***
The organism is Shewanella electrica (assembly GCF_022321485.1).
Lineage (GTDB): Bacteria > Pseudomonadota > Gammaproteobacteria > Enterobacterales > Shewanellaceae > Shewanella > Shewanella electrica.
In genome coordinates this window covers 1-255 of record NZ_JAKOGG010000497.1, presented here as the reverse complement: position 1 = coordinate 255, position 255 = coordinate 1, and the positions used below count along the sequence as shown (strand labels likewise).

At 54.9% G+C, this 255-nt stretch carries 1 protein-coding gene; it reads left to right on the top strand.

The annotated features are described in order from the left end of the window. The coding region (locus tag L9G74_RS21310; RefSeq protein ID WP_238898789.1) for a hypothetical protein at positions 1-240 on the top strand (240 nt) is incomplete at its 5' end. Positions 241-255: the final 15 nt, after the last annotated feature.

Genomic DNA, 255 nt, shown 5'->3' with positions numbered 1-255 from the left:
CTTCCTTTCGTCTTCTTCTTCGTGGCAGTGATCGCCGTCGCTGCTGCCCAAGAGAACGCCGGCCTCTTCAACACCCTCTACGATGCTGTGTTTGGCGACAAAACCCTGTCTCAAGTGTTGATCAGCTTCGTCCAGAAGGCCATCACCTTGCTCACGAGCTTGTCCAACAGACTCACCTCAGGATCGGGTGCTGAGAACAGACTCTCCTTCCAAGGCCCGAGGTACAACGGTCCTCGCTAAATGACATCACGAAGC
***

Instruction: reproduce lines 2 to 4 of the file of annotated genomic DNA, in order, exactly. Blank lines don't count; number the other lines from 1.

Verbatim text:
Lineage (GTDB): Bacteria > Pseudomonadota > Gammaproteobacteria > Enterobacterales > Shewanellaceae > Shewanella > Shewanella electrica.
In genome coordinates this window covers 1-255 of record NZ_JAKOGG010000497.1, presented here as the reverse complement: position 1 = coordinate 255, position 255 = coordinate 1, and the positions used below count along the sequence as shown (strand labels likewise).

At 54.9% G+C, this 255-nt stretch carries 1 protein-coding gene; it reads left to right on the top strand.